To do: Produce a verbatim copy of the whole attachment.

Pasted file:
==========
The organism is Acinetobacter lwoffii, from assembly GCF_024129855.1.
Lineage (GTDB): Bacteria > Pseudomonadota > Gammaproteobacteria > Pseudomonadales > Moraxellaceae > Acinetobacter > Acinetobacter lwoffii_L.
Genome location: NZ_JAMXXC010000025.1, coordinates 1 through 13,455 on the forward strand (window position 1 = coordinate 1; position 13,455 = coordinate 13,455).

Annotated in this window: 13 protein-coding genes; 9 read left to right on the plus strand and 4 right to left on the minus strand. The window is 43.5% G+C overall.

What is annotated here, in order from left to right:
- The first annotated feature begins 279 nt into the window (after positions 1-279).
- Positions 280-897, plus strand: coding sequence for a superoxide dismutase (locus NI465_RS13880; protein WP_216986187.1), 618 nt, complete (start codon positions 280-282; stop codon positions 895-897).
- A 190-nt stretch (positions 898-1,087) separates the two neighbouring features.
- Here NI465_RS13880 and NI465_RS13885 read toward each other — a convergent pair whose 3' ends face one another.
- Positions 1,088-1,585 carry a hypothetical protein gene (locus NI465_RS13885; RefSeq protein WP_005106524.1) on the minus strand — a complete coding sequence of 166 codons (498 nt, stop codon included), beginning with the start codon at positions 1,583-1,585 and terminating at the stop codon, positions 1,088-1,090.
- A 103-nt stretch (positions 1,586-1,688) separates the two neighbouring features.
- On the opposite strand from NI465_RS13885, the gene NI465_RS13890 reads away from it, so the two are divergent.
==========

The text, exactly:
The organism is Acinetobacter lwoffii, from assembly GCF_024129855.1.
Lineage (GTDB): Bacteria > Pseudomonadota > Gammaproteobacteria > Pseudomonadales > Moraxellaceae > Acinetobacter > Acinetobacter lwoffii_L.
Genome location: NZ_JAMXXC010000025.1, coordinates 1 through 13,455 on the forward strand (window position 1 = coordinate 1; position 13,455 = coordinate 13,455).

Annotated in this window: 13 protein-coding genes; 9 read left to right on the plus strand and 4 right to left on the minus strand. The window is 43.5% G+C overall.

What is annotated here, in order from left to right:
- The first annotated feature begins 279 nt into the window (after positions 1-279).
- Positions 280-897, plus strand: coding sequence for a superoxide dismutase (locus NI465_RS13880; protein WP_216986187.1), 618 nt, complete (start codon positions 280-282; stop codon positions 895-897).
- A 190-nt stretch (positions 898-1,087) separates the two neighbouring features.
- Here NI465_RS13880 and NI465_RS13885 read toward each other — a convergent pair whose 3' ends face one another.
- Positions 1,088-1,585 carry a hypothetical protein gene (locus NI465_RS13885; RefSeq protein WP_005106524.1) on the minus strand — a complete coding sequence of 166 codons (498 nt, stop codon included), beginning with the start codon at positions 1,583-1,585 and terminating at the stop codon, positions 1,088-1,090.
- A 103-nt stretch (positions 1,586-1,688) separates the two neighbouring features.
- On the opposite strand from NI465_RS13885, the gene NI465_RS13890 reads away from it, so the two are divergent.